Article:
Flood alerts issued in Indian-administered Kashmir
- A flood alert has been issued in Indian-administered Kashmir following torrential rain and a surge in the water level of the Jhelum river.
- Authorities have asked people living near the river to leave their homes and move to safer places.
- At least 10 people are missing after landslides buried a number of houses.
- The Haryana government would soon start the excavation of the mythical Saraswati river from Adi Badri, the point from where it is said to have originated.
- Chief Minister Manohar Lal Khattar on March 30 said his government would ensure development of Adi Badri Heritage Board to increase the importance of the site. At a public meeting in Yamunanagar district, he announced the start of the excavation, among the biggest projects to be undertaken in the area.
- Since assuming office last October, the BJP government has worked to preserve and promote Hindu cultural sites. Earlier in February, the Forest Department started work on bringing the Saraswati to the surface by creating a stream at its point of origin at Saraswati Udgam Sthal at the foothills of the Shivaliks in the Adi Badri area.
- Department officials visited the Udgam Sthal and surrounding areas to find ways to create a water channel that would retrace the path of the river which is believed to have flowed all the way to Allahabad.
- Forest department official Randhir Kumar said to create a stream, water would be collected from sources in and around the Udgam Sthal. “We will take the water from the stream that originates here, the water from a drain which flows nearby and from two-three tubewells that would be sunk at spots along the route of the ancient river.”
China releases details of Silk Road plans
- China has provided details about its proposed Silk Road initiatives, which would impact 4.4 billion people and, within a decade, could generate trade above 2.5 trillion dollars.
- A vision document jointly prepared by a composite team from the Ministries of Commerce, Foreign Affairs and the National Development and Reform Commission (NDRC) — a top organisation that steers the Chinese economy — has with precision revealed the geographic parameters of China’s “One belt One Road” initiative.
- The “belt and road” have two components — the Silk Road Economic Belt (SREB) that would be established along the Eurasian land corridor from the Pacific coast to the Baltic Sea, and the 21st century Maritime Silk Road (MSR).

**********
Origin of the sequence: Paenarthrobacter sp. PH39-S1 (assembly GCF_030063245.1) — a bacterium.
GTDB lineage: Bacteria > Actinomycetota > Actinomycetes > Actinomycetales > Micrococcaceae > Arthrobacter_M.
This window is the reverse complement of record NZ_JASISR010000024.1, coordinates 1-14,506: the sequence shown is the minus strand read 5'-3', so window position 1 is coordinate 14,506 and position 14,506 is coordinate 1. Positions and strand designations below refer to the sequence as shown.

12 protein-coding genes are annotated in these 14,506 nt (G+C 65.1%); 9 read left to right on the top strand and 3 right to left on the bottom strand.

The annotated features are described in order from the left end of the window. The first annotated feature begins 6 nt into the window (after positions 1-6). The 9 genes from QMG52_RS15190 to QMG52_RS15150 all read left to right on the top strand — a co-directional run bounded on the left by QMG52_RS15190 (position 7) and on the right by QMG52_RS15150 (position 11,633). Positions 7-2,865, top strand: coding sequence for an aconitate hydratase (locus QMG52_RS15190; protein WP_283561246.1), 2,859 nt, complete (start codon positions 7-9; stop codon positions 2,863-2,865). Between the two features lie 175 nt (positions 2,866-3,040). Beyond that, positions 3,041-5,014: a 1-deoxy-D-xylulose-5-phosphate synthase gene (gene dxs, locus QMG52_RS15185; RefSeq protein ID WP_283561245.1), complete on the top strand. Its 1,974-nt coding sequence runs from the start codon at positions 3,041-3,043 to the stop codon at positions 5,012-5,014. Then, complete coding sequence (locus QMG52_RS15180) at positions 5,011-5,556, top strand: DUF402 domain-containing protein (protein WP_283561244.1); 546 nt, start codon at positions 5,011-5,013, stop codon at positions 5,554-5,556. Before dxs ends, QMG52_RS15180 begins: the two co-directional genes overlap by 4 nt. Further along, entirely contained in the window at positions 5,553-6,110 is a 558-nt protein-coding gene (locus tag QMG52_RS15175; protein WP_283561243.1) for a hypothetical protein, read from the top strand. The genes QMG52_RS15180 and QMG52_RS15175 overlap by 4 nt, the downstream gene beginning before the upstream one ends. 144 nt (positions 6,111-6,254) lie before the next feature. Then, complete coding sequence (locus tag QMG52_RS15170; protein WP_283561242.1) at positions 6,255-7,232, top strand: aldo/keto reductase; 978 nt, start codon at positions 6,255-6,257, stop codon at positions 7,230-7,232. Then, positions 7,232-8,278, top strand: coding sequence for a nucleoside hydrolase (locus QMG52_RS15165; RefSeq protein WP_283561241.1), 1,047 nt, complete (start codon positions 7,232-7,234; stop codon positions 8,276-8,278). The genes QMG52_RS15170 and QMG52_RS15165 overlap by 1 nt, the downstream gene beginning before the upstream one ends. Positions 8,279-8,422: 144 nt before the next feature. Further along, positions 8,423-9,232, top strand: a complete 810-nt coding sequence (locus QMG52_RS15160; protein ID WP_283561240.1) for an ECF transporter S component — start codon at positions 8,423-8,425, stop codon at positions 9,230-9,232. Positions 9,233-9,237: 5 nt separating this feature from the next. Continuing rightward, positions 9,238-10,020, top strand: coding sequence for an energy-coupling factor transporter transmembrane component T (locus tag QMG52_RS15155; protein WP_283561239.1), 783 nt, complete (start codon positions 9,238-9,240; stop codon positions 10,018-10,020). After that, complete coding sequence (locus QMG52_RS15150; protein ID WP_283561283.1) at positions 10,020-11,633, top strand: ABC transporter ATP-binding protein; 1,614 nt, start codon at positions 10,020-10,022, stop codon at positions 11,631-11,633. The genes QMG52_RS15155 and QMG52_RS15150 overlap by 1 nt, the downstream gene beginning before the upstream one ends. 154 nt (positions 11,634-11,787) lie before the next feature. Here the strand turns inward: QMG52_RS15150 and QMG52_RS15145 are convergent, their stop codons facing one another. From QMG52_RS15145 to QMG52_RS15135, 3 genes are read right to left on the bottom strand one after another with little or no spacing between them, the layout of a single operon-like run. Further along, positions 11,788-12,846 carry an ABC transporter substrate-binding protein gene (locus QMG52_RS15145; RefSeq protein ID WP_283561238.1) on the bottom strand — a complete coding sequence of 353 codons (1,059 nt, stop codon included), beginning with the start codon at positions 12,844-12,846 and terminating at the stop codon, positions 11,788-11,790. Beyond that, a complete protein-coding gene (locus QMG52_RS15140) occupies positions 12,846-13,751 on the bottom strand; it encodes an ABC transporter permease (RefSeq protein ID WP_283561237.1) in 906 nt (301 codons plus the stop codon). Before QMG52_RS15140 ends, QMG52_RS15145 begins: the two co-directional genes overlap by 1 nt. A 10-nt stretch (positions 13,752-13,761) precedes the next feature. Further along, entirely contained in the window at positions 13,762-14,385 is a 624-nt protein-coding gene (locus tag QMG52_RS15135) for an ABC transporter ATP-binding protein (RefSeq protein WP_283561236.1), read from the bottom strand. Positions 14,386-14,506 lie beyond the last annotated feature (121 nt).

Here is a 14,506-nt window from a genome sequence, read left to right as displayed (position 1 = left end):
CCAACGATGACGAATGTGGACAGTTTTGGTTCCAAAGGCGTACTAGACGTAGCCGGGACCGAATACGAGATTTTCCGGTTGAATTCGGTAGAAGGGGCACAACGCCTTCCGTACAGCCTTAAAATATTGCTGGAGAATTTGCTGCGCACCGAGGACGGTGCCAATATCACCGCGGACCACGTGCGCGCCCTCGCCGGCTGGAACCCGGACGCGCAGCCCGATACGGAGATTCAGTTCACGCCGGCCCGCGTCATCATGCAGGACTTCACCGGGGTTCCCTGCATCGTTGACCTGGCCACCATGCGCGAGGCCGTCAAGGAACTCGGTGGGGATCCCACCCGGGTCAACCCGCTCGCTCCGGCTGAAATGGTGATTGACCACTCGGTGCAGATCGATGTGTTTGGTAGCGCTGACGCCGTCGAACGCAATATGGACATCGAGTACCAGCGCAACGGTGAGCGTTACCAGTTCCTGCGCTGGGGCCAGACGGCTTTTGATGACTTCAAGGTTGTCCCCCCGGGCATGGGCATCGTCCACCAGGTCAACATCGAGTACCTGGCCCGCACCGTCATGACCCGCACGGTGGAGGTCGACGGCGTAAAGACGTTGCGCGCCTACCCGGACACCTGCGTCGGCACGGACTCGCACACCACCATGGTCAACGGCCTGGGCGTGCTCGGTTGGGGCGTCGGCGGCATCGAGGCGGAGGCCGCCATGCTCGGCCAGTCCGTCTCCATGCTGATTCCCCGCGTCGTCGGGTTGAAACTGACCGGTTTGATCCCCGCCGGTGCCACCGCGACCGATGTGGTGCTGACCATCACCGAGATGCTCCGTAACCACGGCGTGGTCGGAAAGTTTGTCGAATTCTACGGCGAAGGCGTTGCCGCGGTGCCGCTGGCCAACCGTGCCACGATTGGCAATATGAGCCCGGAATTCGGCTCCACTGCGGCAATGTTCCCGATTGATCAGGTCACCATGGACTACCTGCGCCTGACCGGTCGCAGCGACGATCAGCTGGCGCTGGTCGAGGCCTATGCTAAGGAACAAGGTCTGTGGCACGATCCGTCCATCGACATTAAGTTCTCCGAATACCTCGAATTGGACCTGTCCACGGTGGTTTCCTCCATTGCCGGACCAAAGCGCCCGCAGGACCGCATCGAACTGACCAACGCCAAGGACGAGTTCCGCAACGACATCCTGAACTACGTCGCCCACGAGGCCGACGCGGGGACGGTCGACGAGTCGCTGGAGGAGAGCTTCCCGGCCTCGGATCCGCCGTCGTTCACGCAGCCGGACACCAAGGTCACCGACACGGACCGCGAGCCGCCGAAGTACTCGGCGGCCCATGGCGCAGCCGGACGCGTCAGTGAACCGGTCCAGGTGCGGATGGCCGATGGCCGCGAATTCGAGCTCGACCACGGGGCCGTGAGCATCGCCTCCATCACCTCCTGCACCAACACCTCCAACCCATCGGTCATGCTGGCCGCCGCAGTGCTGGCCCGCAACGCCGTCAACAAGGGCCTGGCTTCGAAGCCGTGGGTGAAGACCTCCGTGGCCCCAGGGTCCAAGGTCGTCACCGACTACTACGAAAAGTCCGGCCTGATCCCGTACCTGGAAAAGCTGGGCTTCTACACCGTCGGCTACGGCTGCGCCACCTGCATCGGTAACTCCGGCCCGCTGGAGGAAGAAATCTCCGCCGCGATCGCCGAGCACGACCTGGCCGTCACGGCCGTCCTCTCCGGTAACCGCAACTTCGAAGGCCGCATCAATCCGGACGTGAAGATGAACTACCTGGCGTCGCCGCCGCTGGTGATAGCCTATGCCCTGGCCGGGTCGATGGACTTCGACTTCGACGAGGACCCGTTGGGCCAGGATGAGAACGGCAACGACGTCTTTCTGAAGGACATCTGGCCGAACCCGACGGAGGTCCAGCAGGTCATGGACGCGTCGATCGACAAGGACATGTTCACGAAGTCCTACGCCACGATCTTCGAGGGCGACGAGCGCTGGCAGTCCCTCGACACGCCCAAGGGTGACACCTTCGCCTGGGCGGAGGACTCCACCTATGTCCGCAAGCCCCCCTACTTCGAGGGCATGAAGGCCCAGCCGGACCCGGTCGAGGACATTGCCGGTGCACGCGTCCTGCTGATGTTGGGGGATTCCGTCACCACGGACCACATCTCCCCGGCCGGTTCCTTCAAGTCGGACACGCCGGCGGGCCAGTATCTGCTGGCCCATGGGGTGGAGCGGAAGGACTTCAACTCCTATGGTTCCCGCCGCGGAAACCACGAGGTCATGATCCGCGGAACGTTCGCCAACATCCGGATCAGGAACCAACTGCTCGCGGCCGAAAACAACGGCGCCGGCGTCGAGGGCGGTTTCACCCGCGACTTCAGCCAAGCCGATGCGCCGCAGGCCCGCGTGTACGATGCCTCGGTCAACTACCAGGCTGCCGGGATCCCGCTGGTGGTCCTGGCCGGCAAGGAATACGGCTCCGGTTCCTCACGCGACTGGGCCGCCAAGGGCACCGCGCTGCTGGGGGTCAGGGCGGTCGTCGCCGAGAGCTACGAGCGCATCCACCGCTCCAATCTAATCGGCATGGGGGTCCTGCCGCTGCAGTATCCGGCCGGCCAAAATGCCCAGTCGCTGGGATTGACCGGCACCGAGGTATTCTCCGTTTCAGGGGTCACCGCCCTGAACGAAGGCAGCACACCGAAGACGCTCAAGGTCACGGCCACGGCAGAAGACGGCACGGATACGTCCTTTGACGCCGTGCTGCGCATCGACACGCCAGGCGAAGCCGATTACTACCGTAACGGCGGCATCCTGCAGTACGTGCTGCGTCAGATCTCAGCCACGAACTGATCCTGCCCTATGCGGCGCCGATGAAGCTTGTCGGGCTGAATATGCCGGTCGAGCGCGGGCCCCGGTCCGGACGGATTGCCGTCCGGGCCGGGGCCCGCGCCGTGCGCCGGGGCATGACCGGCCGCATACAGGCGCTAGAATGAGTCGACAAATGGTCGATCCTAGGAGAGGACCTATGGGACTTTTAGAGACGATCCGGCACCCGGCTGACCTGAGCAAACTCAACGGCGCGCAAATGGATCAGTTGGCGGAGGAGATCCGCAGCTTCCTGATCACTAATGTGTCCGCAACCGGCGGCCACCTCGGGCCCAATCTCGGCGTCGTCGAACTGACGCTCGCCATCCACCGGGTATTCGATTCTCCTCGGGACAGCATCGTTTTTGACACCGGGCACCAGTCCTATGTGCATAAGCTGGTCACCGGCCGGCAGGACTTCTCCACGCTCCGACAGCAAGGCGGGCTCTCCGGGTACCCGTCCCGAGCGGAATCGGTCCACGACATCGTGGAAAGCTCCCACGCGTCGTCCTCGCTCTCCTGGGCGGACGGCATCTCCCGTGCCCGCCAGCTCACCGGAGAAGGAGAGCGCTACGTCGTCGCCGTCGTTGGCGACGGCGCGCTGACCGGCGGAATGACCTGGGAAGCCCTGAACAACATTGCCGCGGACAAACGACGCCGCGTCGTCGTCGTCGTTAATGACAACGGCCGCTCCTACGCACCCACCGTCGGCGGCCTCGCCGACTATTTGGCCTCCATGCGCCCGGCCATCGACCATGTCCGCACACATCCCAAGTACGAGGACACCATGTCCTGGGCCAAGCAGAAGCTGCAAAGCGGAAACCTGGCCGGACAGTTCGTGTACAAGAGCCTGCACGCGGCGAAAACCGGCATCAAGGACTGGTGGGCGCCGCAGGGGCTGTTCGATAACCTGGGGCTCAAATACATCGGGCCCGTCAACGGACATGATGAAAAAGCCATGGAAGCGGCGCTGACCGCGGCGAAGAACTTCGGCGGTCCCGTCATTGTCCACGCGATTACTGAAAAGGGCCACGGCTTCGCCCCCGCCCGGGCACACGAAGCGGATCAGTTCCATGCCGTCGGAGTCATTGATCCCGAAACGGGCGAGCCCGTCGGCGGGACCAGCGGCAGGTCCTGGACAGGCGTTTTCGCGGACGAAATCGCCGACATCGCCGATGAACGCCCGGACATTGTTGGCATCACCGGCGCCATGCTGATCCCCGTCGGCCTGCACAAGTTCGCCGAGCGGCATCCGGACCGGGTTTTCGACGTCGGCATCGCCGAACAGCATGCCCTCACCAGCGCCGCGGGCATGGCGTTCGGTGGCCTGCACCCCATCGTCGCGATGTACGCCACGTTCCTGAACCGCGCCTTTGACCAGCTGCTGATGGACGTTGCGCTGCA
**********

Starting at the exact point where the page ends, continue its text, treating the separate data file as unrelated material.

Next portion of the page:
- Analysts say that the “belt and road” initiative, backed by an extensive China-led funding infrastructure, could shift the centre of geo-economic power towards Eurasia, and undermine the “Asia Pivot” of the United States and its allies.
- Chinese President Xi Jinping is hopeful that the mega-trade volumes among the Silk Road economies would touch $ 2.5 trillion over the next 10 years.
- The “belt and road” run through the continents of Asia, Europe and Africa, connecting the vibrant East Asia economic circle at one end and developed European economic circle at the other, says the government report.
- Specifically, the SREB focuses on bringing together China, Central Asia, Russia and Europe (the Baltic); linking China with the Persian Gulf and the Mediterranean Sea through Central Asia and West Asia; and connecting China with Southeast Asia, South Asia and the Indian Ocean.
Silk Road Economic Belt
Safe food, from the farm to the plate
- Do we know the food we are eating is free of bacteria, viruses, parasites, chemicals, other contaminates, additives and adulterants which can cause over 200 diseases ranging from diarrhoea to cancer? Every year, diarrhoea caused by contaminated food and water kills 2.2 million people, including 1.9 million children, globally. Unsafe food and water kills an estimated 7,00,000 children in the World Health Organization’s South-East Asia Region every year. Access to safe food remains a challenge in the region. Whether as individuals, families, farmers, contributors to and handlers of the food chain or policymakers, we need to make food safety our priority.